Crow Museum of Asian Art Debuts JooYoung Choi Exhibit

Culminating a multi-year series celebrating Texas-based contemporary Asian women artists, the Crow Museum of Asian Art of The University of Texas at Dallas will present JooYoung Choi: Songs of Resilience from the Tapestry of Faith.

Featuring the works of a Houston-based multidisciplinary artist whose paintings, videos, sculptures, animations, music, and installations merge the autobiographical with the fantastical, the exhibition will run Feb. 12-Sept. 4, 2022, at the Crow Museum in the Arts District at 2010 Flora Street.

JooYoung Choi: Songs of Resilience from the Tapestry of Faith marks the third and final offering of the museum’s Texas Asian Women Artists series, which kicked off in January 2020 to honor the work of contemporary Texas-based Asian women artists. 

Previous artists were Austin-based Chinese artist Beili Liu who presented Beili Liu: One and Another in 2020 and Dallas-based Japanese artist Kana Harada who presented Divine Spark in 2021. 

“I have admired JooYoung’s career for many years and am honored to have her as our third artist in our Texas Asian Women Artist series. The depth and complexity of her work invites viewers to step into an alternate world of her own creation and, subsequently, into her own personal experiences, thoughts and emotions,” said Amy Lewis Hofland, senior director of the Crow Museum of Asian Art of The University of Texas at Dallas. “This opportunity to share such intimate space speaks to JooYoung’s naturally giving nature as an artist and a person.” 

JooYoung Choi, known as a multidisciplinary world builder, uses explosive color through a variety of mediums to document the interconnecting narratives of a highly-structured, expansive, fictional land she has devised and titled the Cosmic Womb

In her vibrant and imaginatively charged work, Choi explores issues of identity, belonging, trauma, and resilience through the sci-fi/fantasy genre. Born in South Korea and brought to the U.S. through adoption, her inspiration comes from her own personal journey and experiences and the media of her childhood. 

“In a time when many are experiencing feelings of loss, sorrow, displacement, invisibility and oppression, JooYoung Choi’s Cosmic Womb uses imagery, narrative, and sound to present a bright alternative world and an inclusive place of belonging,” said Jacqueline Chao, senior curator of Asian art at the Crow Museum of Asian Art of The University of Texas at Dallas. “Whether drawn from her own personal experiences, or mirroring a real-life situation, or based purely from the imagination, her work attempts to bring hope to anyone who has experienced challenging situations.” 

In addition to presenting a variety of paintings and large-scale soft-sculptural works, the exhibition will also include the first museum screening of Choi’s newest film Spectra Force Vive: Infinite Pie Delivery Service, which features an ensemble cast of puppets, animated characters, human actors, and was made with contributions from actors, voice talent, artists, musicians, and puppeteers from around the world.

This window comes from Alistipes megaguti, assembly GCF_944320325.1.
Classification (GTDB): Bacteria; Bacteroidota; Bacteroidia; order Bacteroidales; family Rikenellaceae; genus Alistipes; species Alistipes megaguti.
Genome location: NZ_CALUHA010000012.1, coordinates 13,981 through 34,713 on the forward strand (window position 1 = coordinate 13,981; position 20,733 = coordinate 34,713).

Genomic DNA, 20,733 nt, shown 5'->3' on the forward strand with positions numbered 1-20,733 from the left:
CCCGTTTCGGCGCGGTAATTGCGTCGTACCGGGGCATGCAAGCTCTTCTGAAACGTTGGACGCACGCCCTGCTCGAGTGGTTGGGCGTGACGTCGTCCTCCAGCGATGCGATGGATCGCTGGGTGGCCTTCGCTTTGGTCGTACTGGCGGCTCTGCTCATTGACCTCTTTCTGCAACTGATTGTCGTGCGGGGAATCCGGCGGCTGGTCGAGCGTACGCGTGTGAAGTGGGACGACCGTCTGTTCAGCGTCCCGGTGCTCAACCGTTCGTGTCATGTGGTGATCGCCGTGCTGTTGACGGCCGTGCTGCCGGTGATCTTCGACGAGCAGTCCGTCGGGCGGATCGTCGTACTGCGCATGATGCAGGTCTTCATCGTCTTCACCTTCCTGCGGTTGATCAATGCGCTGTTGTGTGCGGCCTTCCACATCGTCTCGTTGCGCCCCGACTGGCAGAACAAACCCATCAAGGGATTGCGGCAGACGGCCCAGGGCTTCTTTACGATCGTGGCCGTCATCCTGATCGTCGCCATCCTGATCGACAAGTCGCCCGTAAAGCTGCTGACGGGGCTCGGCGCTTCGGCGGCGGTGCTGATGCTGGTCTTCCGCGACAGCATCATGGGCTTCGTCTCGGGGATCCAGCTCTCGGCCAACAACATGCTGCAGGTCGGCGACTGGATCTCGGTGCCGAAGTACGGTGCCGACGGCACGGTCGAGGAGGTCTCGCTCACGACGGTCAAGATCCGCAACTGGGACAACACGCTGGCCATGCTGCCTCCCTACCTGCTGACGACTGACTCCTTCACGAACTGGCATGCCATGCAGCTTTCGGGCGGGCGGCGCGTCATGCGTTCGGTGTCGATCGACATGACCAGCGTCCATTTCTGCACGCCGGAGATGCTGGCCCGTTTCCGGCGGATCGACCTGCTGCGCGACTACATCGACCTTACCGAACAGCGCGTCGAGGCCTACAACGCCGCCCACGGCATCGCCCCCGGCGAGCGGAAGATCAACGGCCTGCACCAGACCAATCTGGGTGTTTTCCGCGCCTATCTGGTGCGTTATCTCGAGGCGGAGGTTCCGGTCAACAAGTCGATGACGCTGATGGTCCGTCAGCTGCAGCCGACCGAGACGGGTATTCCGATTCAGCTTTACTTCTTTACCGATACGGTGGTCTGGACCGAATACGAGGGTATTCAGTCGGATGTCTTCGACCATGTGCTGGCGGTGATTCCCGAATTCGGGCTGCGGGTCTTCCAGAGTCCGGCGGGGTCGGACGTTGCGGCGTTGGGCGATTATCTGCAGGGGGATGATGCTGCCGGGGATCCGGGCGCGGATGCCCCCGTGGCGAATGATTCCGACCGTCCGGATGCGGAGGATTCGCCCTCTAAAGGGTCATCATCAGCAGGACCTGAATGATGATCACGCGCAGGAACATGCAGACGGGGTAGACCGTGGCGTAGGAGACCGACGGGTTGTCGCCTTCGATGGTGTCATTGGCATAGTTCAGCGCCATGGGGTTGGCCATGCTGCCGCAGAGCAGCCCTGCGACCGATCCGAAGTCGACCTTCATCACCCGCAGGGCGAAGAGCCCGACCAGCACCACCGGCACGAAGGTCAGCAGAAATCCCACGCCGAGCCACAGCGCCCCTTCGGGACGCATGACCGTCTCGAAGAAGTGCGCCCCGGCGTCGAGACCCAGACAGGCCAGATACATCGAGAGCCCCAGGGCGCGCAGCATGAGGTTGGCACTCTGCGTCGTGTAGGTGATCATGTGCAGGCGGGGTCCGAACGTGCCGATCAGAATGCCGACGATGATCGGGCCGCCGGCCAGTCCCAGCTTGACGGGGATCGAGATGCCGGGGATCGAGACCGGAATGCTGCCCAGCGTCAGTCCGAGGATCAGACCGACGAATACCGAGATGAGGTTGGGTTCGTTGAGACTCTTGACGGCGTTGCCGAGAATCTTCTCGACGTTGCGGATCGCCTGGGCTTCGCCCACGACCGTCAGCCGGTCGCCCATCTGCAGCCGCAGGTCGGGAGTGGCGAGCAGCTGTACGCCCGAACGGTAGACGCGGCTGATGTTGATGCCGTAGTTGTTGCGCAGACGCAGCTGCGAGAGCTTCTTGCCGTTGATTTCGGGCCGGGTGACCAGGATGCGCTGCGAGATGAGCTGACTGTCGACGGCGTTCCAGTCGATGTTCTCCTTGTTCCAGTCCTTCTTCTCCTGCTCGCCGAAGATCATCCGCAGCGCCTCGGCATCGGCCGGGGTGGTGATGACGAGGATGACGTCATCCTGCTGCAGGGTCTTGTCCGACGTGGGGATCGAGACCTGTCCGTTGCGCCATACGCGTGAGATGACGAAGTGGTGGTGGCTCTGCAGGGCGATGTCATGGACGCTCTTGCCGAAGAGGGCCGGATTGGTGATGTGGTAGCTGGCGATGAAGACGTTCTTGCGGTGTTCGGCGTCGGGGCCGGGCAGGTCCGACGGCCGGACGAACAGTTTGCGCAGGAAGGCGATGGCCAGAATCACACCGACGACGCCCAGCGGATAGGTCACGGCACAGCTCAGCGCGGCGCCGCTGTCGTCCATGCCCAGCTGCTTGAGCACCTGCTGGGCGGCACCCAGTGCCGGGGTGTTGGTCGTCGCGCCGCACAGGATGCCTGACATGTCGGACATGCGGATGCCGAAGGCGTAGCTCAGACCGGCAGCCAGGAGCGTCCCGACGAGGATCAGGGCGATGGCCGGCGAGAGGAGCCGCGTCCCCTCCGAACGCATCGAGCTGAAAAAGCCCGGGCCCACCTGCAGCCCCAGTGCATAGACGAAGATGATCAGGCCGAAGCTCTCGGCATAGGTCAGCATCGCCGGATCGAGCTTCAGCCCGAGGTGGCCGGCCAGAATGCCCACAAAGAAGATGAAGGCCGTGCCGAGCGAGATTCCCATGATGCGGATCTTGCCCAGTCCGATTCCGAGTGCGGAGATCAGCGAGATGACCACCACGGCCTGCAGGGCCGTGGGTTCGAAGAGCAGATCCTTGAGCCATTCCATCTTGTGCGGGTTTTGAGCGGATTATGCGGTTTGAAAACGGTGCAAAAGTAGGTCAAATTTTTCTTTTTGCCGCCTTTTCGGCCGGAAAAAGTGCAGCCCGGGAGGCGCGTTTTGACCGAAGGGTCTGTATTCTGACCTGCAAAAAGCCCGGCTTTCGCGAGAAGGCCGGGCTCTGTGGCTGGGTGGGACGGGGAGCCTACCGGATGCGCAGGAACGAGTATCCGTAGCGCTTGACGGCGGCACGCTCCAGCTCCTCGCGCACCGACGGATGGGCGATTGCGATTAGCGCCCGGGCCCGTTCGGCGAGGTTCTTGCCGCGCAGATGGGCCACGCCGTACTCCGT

JooYoung Choi, Like a Bolt Out of the Blue, Faith Steps In and Sees You Through (Detail), 2019. Wooden armature, fabric and hardware, paint, vinyl dots. Dimensions variable.

“Each work I create is connected to an imaginary world I call the Cosmic Womb, a fantastic realm filled with wondrous creatures, extraordinary heroes, terrible villains, epic intergalactic battles and daring adventures,” said Choi. “Although the stories are rooted in science fiction, the message behind each tale is rooted in truth. At the core of each piece is my faith and my enduring belief in an infinite force energy – a love beyond love that connects and flows through us all.”

Choi has a BFA from Massachusetts College of Art and Design and an MFA from Lesley University in Cambridge, Mass. 

Her artwork has been exhibited in such venues as Crystal Bridges Museum of American Art, Bentonville, Ark.; Akron Art Museum; The Contemporary Arts MuseumHouston; Project Row Houses, Houston; The Wing Luke Museum of the Asian Pacific American Experience, Seattle; The Currier Museum of Art, Manchester, N.H.; The National Museum of Mexican Art, Chicago; The Art Museum of South East Texas, Beaumont; and Lawndale Art Center, Houston. 

Choi also has received grants from Artadia, The National Endowment for the Arts and the Idea Fund, and has participated in the Lawndale Artist Residency in Houston, and the Harvester Artist Residency in Wichita, Kan. 

For more information, visit the Crow Museum’s website.

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